Venice by Avi Ben Hur

In my pre-seminar view of Venice, at first take, I envisioned solitary gondolas lightly drifting through moonlit canals on smooth waters with romantic (perhaps platonic?) partners in tow. Reality was slightly different as we followed the teaming masses of fellow tourists through the pre and post-renaissance Basilica of St. Mark or into and out of the governor’s (“Doge”) palace, courthouse and dungeon. As a Jewish participant on our seminar, as I enthused and appreciated the potent mix of Byzantine (Eastern Orthodox) & Latin (Catholic) art, architecture and iconography of the aforementioned church I could not help but wonder how my (ethno-religious) compatriots must have felt walking through the San Marco Piazza. Did he or she look with awe (like me) or cringe with fear as he/she passed through the area. Touring the so-called “supreme court” located inside the Doge’s palace I could not stop thinking about the unfortunate Shylock from the Merchant of Venice and his unjust trial that would have taken place right there. The massive canvas (largest in the world) depicting the Virgin Mary’s intercession enabling the Venetian victory over the Ottoman Turkish armada in the Battle of Lepanto of 1571 gracefully credited Venice as the sole victor (in reality it was a coalition of Christian European naval powers that were victorious) over the threatening Islamic empire. Evidently, this epic battle combined with the theft of St. Marks remains from Alexandria and subsequent reinternment here are two of the primary claims to fame from Venice’s perspective. 

My senses were overloaded by so much wealth and power that was concentrated for centuries in the hands of a small city-state on the northern edge of the Adriatic sea.  Located at the confluence of two major rivers on a commercial crossroads axis both east-west and north-south, and amply supplied with fertile alluvial soil and plenty of fresh water, it is no surprise that Venice really came into its own in the late Middle Ages and Renaissance era. It also made sense that Jewish merchants and traders would make Venice their home base. They had much to contribute to the wealth and economic well-being of this commercial entrepot.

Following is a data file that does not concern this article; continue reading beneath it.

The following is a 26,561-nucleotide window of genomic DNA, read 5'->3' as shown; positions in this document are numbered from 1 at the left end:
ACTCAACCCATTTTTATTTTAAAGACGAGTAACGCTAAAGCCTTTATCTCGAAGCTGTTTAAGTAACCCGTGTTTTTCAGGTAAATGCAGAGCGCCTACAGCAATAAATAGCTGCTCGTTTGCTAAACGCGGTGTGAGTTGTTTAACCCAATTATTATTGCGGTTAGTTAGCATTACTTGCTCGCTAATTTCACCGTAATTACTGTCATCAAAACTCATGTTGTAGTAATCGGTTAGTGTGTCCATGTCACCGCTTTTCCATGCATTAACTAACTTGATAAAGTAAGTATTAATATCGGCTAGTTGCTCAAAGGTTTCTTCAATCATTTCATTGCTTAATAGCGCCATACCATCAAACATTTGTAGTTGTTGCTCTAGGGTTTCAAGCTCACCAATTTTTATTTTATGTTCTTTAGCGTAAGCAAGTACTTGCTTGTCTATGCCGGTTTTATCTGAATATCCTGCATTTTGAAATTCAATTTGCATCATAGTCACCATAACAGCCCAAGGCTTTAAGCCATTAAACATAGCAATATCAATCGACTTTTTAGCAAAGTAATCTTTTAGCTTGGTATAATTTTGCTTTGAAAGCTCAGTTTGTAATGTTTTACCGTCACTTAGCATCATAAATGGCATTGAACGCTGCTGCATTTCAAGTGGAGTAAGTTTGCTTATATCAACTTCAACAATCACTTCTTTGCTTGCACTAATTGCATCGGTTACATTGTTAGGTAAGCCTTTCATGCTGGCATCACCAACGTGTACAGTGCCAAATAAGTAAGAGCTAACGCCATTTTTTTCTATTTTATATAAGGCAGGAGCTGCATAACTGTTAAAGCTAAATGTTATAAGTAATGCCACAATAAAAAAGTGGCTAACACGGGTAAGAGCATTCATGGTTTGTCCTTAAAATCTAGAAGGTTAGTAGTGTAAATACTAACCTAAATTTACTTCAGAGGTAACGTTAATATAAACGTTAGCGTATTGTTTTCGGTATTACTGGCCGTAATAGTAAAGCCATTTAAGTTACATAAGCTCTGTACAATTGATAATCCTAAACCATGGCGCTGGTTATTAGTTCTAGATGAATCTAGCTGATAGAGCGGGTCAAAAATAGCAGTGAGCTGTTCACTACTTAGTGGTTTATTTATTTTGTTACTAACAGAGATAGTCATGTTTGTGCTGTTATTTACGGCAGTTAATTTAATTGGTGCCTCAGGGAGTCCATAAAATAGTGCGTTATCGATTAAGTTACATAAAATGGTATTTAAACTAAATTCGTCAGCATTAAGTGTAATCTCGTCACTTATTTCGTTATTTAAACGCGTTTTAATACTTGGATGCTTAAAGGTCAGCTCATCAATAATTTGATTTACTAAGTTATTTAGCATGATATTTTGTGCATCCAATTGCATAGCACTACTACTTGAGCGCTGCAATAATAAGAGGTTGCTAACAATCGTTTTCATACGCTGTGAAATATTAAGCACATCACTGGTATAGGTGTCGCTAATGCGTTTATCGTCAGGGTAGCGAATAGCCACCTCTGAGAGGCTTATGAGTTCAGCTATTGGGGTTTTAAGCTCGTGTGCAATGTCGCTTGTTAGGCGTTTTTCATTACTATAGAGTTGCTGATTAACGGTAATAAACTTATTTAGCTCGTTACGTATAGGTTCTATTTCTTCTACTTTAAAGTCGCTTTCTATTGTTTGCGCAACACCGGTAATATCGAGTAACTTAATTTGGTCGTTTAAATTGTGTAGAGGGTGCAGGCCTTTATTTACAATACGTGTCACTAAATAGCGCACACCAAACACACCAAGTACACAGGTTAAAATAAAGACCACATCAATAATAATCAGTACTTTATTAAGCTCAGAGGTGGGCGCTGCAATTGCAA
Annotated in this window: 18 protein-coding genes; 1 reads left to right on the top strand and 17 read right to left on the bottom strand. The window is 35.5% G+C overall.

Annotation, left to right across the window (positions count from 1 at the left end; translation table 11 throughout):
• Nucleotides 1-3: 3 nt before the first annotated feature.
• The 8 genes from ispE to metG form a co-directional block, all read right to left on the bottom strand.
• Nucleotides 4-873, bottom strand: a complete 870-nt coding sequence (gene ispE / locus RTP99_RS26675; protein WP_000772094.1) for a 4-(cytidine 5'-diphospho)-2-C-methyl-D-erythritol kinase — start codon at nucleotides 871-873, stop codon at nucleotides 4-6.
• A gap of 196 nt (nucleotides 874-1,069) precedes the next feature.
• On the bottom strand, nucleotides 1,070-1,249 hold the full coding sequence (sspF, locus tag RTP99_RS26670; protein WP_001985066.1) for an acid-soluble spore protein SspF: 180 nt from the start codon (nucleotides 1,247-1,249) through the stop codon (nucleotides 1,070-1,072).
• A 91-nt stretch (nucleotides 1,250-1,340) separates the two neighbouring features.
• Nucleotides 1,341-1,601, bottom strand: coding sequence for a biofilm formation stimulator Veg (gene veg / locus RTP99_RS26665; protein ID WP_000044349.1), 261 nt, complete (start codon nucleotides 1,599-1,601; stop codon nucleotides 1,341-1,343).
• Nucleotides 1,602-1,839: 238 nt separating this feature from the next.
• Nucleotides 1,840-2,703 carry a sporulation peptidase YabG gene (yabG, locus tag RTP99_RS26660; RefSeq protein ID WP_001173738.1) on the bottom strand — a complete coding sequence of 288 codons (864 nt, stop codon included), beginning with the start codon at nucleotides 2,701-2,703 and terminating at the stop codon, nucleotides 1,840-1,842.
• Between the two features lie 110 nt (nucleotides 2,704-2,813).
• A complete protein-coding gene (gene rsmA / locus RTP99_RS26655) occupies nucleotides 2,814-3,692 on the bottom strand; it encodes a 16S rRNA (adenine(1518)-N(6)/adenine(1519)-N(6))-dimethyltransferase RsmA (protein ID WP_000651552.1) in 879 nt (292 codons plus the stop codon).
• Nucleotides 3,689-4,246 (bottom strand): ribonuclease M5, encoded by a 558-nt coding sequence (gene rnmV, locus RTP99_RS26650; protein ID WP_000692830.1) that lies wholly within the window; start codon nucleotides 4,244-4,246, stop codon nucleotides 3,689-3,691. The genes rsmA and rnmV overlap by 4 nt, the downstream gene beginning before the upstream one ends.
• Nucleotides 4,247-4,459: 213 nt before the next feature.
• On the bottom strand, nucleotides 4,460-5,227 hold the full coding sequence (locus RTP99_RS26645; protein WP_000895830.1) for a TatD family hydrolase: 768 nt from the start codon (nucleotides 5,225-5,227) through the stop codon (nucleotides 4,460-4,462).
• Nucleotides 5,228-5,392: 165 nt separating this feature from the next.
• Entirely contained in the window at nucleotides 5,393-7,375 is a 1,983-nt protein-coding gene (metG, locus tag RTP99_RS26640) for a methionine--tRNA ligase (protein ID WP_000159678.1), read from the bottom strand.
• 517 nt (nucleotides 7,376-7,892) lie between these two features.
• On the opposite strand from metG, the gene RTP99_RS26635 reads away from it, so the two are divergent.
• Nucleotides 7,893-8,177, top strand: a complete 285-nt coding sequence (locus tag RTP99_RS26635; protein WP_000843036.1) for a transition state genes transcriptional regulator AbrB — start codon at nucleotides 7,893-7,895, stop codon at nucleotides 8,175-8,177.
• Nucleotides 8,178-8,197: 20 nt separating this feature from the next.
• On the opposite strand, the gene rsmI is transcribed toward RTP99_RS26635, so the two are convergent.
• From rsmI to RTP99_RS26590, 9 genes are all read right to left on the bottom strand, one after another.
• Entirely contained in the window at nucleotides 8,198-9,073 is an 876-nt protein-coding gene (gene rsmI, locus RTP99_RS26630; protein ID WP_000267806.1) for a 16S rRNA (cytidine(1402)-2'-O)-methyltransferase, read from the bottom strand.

So sad that Venice is infamous due to its “invention” of the Ghetto. Having invited the Jews to settle here why separate and abuse them? This is a question that still demands some explanation. Clearly, two culprits can be credited for the marginalization of the Jews of Venice (and later on, other Italian Jewish communities); the Christian merchant class and the Church. For the former, the Jews constituted economic competition. And if they could not best their competitors fair and square in the marketplace, then why not use religious prejudice to clip their wings. The Church was interested in curtailing the power of the local aristocratic families who had encouraged the settlement of the Jews in the City. From a theological standpoint, it made perfect sense to separate the Jews and Christian through physical segregation. But that was not enough. Jews were also forced to were special marks on their garments or even special hats with distinct colors. Over time, Jews economic rights would be curtailed. Many professions such as artisanal work as goldsmiths, silversmiths, artists etc. would be closed to the Jews. It would take many centuries, actually only until the modern era when Italian Jews would be allowed to participate in all professions. 

The Ghetto, established in 1516 engendered an interesting architectural innovation; the so-called Venetian skyscraper. Since the Jews could not expand their living space laterally, they were forced to build “up”, creating multi-story apartment structures that were out of sync with the rest of the City. The two beautiful synagogues we visited were built on upper floors and one is hard put to notice anything special or significant about the buildings from the outside street level. These synagogues were “hiding in plain sight”. The Jews evidently had to lower their profiles so as not to “offend” the dominant Christian population of Venice. 

So romantic Venice? Perhaps on the off-season when one can breathe freely and tour slowly and at leisure it is possible to ponder the nature of the relations between two dynamic but separated populations that lifted such a small place to economic, artistic and architectural heights, elevating Venice to the present status of one of the world’s most beautiful cities.

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